Monday, October 14, 2013

Rising to the Occasion of the Publix Interlude

There were many years when stopping by Publix on the way home was my social life.  Picking up three children from day care, then driving to the store was a moment of transition.  It let me move between work and home.  It let me make a plan for dinner.  It let me see people in a casual environment, while towing three behind me.  I would see other neighbors, mothers with kids in tow, work comrades, and of course the folks that worked there. Nothing like hanging out in the vegetable section, gabbing about someone's new baby over the carrots.

Flash forward and the kids are gone.  Guess what?  Publix continues to be a source of meeting and greeting my neighbors, my horse club friends, my co workers and the Publix employees.  Nothing like talking about your daughter's graduation over the organic yet packed in plastic, spinach boxes.

So, sauntering through the dairy section, a woman spots me and comes over for a hug.  She is a FB friend and a former employee.  She is happy to see me; she is one of those enthusiastic happy to see you everywhere, people.  Her smile is bigger than Texas and her hug equally so.  We are catching up on family, while I secretly eyeball the discount shelf. She asks about my only daughter.  I tell her she is backpacking through Europe for two and half months, she graduated form UF, she has not decided on her life and I am scared.  She is going to be alone for many weeks.  somewhere by now is her blog, which I can tell you doesn't make me feel better.  I tell her that her father is joining her in Croatia and that I will join her in Paris.  We are chatting and  a voice comes from behind the discount rack, "Oh my gosh, she will be fine, don't worry a second!"

And we look around and this woman comes out to tell us her story.  Her daughter fell in love here in Tallahassee.  She dated and then the young man decided to go back to his first girl friend.  The daughter is distraught and calls Mom and says, "I am selling everything and I leaving for Europe for as long as I can."

Her cart full of cheese and chips, she stops to tell us her daughter's story.  She left after the break up, touring Europe for a few months.  She lived mostly in hostels and then several nights on the streets.  Not good decisions, the mother says.  My daughter went right after the 9/11 attack.  " I was terrified and begged her to wait. She emailed me every two days.  And at some point, I needed to believe she would be okay.  And I did." Then she told us that something changed.  The young man realized the mistake.  He flew to Paris to propose.  Or maybe he flew to Rome.  I sort of forgot where he went, because this is a movie moment.  And now, they have two children and are celebrating their 10 year anniversary.  Romance, success, love and a grandmother.  Gotta love Publix.

It reminded me of my sister's visit so many years ago.  My then boyfriend had dumped me.  I took my dog to the vet, and the vet said,  "why don't you go stay at my farm in Indiana and meet my nephew?"  I was planning on going, but then, I got a job.  My sister chose to go, thinking she would be a writer, living on a farm.  Well, that story ends with three beautiful children.  And my family had many fun years in Indiana.  I bet she had many years in the local store, picking up the children and visiting with the neighbors.  Farm communities arer different, but all mom's yacking is the same.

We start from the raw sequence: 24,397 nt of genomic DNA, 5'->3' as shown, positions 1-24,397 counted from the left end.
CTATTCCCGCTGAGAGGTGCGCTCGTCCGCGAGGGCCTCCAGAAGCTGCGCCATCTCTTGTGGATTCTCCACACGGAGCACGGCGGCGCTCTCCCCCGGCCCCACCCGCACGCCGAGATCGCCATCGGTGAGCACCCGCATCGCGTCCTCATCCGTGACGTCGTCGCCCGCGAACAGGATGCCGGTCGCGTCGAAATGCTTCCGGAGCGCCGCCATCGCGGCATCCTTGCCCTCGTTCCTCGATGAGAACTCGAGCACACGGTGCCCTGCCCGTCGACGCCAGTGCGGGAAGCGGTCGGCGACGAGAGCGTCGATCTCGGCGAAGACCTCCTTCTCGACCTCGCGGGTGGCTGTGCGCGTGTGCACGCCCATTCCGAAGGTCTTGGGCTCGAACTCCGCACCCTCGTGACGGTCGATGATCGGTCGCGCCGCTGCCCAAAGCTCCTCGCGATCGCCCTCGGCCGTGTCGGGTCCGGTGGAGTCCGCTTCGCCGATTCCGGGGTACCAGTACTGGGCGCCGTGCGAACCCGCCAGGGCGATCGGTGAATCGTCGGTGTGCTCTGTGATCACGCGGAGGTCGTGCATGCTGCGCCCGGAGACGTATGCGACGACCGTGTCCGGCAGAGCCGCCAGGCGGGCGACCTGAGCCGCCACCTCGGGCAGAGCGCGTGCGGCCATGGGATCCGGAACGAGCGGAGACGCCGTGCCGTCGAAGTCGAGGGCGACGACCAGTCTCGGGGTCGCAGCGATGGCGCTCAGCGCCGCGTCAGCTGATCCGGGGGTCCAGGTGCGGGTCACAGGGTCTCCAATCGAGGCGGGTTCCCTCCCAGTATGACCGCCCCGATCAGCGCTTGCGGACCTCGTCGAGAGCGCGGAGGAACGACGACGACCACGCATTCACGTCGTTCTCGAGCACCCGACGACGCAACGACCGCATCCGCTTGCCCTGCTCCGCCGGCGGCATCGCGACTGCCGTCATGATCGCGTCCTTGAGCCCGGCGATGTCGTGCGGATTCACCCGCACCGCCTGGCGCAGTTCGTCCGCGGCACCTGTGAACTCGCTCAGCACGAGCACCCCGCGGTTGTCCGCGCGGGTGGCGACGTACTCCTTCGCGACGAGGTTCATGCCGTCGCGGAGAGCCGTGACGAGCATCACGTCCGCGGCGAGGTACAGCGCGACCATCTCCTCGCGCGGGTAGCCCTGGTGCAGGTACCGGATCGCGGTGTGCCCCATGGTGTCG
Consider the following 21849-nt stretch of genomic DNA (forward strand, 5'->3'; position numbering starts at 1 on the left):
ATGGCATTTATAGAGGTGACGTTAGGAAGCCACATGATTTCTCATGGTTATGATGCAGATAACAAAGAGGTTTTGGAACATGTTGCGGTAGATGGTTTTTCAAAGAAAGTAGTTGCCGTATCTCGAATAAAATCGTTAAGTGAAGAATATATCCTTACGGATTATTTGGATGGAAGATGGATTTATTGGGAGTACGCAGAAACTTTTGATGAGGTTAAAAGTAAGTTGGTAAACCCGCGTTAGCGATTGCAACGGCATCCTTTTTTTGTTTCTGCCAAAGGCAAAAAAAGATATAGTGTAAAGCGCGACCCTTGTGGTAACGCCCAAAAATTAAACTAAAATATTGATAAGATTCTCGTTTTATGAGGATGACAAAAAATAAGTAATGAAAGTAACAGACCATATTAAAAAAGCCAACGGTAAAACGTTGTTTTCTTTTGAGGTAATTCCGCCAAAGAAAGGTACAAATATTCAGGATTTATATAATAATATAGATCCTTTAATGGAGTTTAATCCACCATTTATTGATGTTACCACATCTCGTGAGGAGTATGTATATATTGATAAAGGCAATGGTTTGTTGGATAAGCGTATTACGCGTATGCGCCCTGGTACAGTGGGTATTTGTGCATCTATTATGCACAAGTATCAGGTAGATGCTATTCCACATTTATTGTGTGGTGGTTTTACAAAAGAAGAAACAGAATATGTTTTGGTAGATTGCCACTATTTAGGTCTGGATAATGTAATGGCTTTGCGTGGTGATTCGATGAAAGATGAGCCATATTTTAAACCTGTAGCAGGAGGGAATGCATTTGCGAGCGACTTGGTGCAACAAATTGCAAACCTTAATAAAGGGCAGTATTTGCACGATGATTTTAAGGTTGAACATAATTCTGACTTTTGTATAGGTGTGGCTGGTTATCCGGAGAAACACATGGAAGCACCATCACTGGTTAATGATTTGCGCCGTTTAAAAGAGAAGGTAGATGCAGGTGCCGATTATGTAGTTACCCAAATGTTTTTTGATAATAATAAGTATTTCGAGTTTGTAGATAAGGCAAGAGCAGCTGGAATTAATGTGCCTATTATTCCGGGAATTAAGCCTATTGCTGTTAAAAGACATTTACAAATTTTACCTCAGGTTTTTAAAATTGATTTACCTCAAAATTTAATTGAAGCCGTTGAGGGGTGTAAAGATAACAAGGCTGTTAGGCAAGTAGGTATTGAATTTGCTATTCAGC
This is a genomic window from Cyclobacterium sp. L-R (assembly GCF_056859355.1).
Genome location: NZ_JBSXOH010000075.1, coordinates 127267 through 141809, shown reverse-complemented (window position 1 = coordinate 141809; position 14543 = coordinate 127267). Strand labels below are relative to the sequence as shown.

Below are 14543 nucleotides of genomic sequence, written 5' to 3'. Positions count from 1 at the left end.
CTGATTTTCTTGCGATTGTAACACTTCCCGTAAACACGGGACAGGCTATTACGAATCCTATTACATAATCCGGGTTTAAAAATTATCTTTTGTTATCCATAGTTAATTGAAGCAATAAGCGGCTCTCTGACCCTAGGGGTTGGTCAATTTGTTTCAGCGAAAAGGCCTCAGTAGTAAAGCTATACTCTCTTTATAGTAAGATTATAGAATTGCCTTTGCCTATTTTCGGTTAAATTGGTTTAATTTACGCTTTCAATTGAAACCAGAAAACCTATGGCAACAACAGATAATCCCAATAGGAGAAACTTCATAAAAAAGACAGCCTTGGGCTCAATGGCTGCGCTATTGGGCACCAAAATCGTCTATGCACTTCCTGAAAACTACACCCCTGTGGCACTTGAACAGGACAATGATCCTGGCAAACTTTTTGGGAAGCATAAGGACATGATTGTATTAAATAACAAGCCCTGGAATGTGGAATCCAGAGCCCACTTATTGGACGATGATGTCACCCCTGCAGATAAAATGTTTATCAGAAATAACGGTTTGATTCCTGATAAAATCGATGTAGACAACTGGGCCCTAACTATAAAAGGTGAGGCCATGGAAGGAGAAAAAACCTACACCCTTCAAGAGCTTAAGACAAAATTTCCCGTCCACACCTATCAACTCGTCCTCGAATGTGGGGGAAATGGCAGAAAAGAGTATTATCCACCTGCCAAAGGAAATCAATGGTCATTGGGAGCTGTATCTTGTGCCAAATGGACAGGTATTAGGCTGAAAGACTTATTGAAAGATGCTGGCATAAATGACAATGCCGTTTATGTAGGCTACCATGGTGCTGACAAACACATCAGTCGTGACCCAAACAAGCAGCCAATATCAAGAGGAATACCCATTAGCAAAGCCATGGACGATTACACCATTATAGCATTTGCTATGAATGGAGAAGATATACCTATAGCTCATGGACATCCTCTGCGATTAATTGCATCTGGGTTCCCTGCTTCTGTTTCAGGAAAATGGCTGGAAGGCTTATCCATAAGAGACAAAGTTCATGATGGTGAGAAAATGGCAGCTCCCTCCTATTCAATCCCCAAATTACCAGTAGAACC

The last three Publix stories I have to tell you are about cancer and worse.

I saw a person that I used to work with standing in the check out line a few years ago.  I said, "Hi, oh my gosh, you cute your hair!"  When I saw her, I reached up and touched it and said how cute the cut looks.  The hair clumped in my hand and fell on the floor in the check out line.  Her chemo was kicking in and her hair was falling out.  Breast Cancer.  She died ten weeks later.  I hated that moment.  I loved her courage standing in a check out line trying to do normal things while she knew she was dying. This story is ten years old.  Flash forward.

A fellow horse mom lost a child.  The disease was sudden and so sad.  Back then, I did not have the back bone or skills to say hello to a mom across the vegetable isle.  How does the social chat work in a grieving situation?  How do you look at her across the carrots and express your empathy?  I failed.

Next, I saw a woman in the vegetable isle, who I knew had breast cancer treatment.  She is also a horse person.  A brave, creative, fun, energetic, person.  I told her about my daughter, and she said, "oh my, Peggy, be so happy for her that you can afford it, that she can do it, she is having the adventure of her life!"  And I worried about terrorists and bombs.  She is finishing chemo and terrorists can't scare a cancer fighter.  Especially one that fights like a girl.

Who is safe, who is not, how can we be better, stronger, protect them more.  I am asking all of you to look into their eyes.  If they are busy and on the way home, then good.  But if they are slow, if they are teary, don't turn away.  Stop.  What most people want it comfort and safety.  Hug them and tell them that they are confirmed.  You don't have to agree.  You just have to validate who they are and how they feel.

So here is to the stores, the visits, the Mom's on the way home. Next time you see her, every her and any her, ask her how she is doing.  I bet she needs to tell you.  And you need to hear her.  And best of all, you might hear some good advice about your life.  None of knows when our daughters will leave for Paris or when cancer will strike.  Ladies, take heed.